This bill is extremely important because it will strengthen and grow the credit union movement not only in this province but in Atlantic Canada. This will provide regions with more services, more capital, and as I have indicated, it is a step in the right direction to growing the economy here in Nova Scotia and, indeed, Atlantic Canada. I would like to commend the minister and all members of this House who have gotten on their feet to speak in support of this bill. Your unqualified support expresses a vision and a movement in a direction which will, I think, give us in this province an opportunity to move ahead and to become a leader in the credit union movement in Atlantic Canada. For that I think the minister and all members of this House are to be congratulated.

MR. SPEAKER: The honourable member for Lunenburg West.

MR. GARY RAMEY: Mr. Speaker, it gives me great pleasure to speak just briefly about Bill No. 76 and to show my support for it. One of the disadvantages of coming kind of late in the debate is that most folks have already said just about everything there is to say about the importance of the credit union movement to our province. My colleague, the member for Antigonish, traced the history to Germany, the caisses populaires, and right up to the present time. We've heard names like Father Tompkins and Moses Coady and I won't repeat all that.

I will say that the LaHave River Credit Union which is in my constituency has served the hardy folks down there, the farmers, the fishermen, the forestry workers and the businesses for many years. If you want to know how hardy the people are in the area from which I come, I will call your attention to the east gallery and show you that at least one of the people who came in here today is still up in that gallery and until very recently, so was her cohort. (Applause) That's the kind of people who live where I come from.

[Page 2873]

I did a little research and, of course, I found out that the LaHave River Credit Union actually started in about 1955 and in my case, and maybe this is the case in some of the other constituencies too, it was in a room of a house, that's where it started. It ended up in about six or seven different places on King Street - the older part of the town - and then Aberdeen Road and now to North Street, its current location. Somebody else talked about innovation and how innovative credit unions are and the Premier referenced one thing; I just want to reemphasize that - the Target 100 plan where credit unions are stepping up to the plate and looking at people who are on community services. The other thing is the fact that they're interested in amalgamating and growing into a more solid unit that will better serve all people who are members of credit unions.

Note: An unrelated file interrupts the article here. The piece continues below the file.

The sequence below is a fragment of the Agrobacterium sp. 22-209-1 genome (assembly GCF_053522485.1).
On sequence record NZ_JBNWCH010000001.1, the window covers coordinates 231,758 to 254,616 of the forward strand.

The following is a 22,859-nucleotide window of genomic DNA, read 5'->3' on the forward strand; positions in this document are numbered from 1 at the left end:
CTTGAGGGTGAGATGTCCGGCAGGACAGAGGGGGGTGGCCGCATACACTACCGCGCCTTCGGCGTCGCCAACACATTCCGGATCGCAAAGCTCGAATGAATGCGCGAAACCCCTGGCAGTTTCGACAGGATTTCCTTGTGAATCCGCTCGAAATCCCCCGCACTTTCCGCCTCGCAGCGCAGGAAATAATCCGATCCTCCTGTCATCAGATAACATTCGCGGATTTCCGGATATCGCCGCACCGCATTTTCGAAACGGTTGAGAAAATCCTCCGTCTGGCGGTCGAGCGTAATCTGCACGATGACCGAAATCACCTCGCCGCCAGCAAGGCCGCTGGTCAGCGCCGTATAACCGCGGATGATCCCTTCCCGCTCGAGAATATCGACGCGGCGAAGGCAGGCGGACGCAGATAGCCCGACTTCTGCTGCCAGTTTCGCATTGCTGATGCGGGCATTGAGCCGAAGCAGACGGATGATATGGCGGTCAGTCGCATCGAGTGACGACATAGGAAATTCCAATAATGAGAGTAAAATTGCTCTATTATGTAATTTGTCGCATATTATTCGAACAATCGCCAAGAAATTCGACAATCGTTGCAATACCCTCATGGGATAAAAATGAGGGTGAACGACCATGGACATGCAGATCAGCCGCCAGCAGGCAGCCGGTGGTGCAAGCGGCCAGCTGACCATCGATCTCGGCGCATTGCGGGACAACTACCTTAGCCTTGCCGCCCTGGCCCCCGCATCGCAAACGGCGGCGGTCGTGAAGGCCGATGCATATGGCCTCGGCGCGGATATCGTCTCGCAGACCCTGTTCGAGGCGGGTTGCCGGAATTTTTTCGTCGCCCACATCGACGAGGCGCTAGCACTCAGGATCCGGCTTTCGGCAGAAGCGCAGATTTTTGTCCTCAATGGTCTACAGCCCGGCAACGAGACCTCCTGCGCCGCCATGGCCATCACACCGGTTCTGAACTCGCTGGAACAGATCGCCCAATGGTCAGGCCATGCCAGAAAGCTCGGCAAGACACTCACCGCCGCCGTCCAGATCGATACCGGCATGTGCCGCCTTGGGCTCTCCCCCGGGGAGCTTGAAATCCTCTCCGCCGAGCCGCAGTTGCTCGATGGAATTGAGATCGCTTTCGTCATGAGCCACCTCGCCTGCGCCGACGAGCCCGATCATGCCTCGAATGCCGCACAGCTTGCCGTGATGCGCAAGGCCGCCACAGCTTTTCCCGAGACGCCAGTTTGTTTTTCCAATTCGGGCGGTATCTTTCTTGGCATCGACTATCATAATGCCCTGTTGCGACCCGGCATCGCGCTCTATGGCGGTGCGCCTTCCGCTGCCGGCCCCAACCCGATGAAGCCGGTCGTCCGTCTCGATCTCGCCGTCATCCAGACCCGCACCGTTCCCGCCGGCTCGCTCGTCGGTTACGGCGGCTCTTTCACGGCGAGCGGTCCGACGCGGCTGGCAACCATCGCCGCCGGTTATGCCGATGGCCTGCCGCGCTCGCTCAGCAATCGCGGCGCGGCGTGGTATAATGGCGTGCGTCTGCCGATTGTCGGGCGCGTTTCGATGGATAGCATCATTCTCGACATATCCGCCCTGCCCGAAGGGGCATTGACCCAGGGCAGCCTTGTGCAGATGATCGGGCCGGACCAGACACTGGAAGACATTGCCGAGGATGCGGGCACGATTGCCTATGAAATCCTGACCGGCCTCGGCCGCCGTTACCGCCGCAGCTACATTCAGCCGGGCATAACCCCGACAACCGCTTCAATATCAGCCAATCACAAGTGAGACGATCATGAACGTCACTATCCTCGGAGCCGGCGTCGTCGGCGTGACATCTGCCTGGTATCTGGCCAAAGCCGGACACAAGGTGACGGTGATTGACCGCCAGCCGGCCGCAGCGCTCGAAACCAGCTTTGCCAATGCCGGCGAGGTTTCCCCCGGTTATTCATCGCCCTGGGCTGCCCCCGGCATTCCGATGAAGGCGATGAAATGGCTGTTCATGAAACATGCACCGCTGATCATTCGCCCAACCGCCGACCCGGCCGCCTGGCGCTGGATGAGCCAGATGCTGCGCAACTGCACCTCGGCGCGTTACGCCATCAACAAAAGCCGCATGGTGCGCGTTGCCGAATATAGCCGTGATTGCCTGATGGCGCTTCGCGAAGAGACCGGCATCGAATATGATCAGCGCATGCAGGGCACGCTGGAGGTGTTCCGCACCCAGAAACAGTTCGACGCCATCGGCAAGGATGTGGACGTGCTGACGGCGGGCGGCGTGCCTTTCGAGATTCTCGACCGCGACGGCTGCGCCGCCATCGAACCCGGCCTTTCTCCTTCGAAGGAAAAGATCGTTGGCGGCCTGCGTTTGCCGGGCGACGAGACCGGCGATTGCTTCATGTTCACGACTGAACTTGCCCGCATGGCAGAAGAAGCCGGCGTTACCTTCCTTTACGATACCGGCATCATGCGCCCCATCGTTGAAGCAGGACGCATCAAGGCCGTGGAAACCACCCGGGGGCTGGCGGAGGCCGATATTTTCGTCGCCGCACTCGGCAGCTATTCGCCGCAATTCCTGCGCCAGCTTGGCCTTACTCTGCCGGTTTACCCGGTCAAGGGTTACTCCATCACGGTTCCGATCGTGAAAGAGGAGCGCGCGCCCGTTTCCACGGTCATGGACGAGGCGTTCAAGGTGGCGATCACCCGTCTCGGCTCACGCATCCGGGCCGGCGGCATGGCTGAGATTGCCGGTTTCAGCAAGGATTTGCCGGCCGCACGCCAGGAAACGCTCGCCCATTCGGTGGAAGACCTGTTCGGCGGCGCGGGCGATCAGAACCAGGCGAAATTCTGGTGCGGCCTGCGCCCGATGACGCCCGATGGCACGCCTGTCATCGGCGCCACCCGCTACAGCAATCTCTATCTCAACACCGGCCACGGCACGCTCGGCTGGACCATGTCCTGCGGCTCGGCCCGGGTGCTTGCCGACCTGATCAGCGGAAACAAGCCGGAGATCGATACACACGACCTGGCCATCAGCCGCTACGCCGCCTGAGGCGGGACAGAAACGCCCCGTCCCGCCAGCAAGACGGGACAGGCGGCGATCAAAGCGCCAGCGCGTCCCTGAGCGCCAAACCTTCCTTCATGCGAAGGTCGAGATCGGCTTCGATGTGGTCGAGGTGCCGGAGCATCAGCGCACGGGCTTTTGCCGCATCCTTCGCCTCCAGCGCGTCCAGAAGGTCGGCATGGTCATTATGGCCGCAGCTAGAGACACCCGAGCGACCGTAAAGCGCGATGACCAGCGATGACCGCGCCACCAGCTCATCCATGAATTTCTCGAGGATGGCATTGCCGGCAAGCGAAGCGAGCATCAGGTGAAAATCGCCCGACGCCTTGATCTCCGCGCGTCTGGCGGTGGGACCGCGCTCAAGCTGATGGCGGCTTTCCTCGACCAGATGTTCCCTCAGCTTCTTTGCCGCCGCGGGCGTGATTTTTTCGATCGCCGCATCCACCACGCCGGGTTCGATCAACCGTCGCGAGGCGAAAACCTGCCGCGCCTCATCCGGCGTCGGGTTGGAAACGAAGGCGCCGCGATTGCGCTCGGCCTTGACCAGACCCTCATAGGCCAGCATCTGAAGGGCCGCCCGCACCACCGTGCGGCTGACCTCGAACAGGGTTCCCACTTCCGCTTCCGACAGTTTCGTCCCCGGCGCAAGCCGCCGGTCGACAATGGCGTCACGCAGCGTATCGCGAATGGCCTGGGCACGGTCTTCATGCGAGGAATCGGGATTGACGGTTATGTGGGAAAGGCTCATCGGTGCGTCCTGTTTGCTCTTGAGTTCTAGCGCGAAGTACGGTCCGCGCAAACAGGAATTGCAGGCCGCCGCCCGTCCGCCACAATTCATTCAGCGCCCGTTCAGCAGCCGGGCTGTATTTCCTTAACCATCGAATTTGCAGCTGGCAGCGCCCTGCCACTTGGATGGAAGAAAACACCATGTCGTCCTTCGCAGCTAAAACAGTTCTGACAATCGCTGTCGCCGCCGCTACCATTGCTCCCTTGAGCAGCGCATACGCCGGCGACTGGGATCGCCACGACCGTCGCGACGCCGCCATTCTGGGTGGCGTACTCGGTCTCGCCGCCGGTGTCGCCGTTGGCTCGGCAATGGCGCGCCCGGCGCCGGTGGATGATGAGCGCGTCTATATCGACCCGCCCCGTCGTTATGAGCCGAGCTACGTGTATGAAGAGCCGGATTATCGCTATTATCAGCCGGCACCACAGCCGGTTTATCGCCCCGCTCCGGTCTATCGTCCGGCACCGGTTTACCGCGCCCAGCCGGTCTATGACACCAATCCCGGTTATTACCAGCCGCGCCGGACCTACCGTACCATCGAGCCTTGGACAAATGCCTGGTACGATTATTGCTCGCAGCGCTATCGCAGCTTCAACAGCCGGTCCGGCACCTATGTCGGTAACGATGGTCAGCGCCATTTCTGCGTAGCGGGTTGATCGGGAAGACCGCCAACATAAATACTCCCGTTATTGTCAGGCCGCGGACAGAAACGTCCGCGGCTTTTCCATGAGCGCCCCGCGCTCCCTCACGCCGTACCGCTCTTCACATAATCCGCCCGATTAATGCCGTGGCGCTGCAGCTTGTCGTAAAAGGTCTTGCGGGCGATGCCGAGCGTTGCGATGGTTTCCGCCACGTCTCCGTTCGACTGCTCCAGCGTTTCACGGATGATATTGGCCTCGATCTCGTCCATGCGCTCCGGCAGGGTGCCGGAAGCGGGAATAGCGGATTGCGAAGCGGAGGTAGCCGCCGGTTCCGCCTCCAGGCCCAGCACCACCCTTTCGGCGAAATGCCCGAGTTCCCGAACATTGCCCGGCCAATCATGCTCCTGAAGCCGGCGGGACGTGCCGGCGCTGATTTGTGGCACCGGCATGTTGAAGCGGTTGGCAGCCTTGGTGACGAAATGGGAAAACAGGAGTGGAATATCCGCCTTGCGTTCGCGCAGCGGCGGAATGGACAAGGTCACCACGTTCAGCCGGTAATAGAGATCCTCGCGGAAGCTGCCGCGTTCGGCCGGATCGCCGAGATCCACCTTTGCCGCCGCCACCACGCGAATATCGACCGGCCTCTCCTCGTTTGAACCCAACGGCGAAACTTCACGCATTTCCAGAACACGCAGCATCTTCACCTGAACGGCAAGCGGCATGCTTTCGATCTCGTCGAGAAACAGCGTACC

I can tell you that in our town the only financial institution in the town or immediate area that has drive-through banking is the LaHave River Credit Union. So you can do the Tim Hortons thing at the credit union which is pretty impressive. They employ 11 people and I would like to simply say before I take my seat that I'm very proud of the general manager, David Fancy; the branch manager, Mrs. Cindy Veinotte and the other nine employees who work there. We've very proud to have that credit union in our community. It does very good work and I'm really pleased that all members of this House have supported this bill.

MR. SPEAKER: The honourable Minister of Health.

HON. MAUREEN MACDONALD: Mr. Speaker, I too am really pleased to have an opportunity to say a few brief words on Bill No. 76. I'd like to congratulate the minister for bringing this bill forward.

We heard earlier from the member for Pictou East, who indicated his longevity as a member of the credit union, but I think I have him beat by about eight years. My grandfather opened a credit union account for me when I was three years old, and that wasn't really yesterday, so it has been quite a tradition in my family - both sides of my family, really - to be credit union members. My parents live in Antigonish County and there's a small credit union, the Havre Boucher Credit Union, quite close to where they live and it's a fantastic credit union. When I first left rural Nova Scotia and came to the big city, I became a member of the credit union here in Halifax. At that time there were quite a number of credit unions, but there was a credit union called Halifax Metro Credit Union. You talk about credit unions being innovators - that credit union was the first credit union to have an instant teller in the entire City of Halifax, back in the 1970s.

[5:30 p.m.]

Today I'm privileged to have a number of credit unions in my constituency. In fact, Credit Union Central is in the constituency of Halifax Needham, and in addition I have Credit Union Atlantic, which is an entity that amalgamated a number of smaller credit unions, including Halifax Metro Credit Union, a number of years ago. If I'm not mistaken,

[Page 2874]

Credit Union Atlantic is the largest credit union in the province, rivaled only by Bergengren in Antigonish. We also have the iNova Credit Union, which is becoming increasingly known in the metro area for its commitment to microcredit and working with people who are interested in green projects and small development and investment.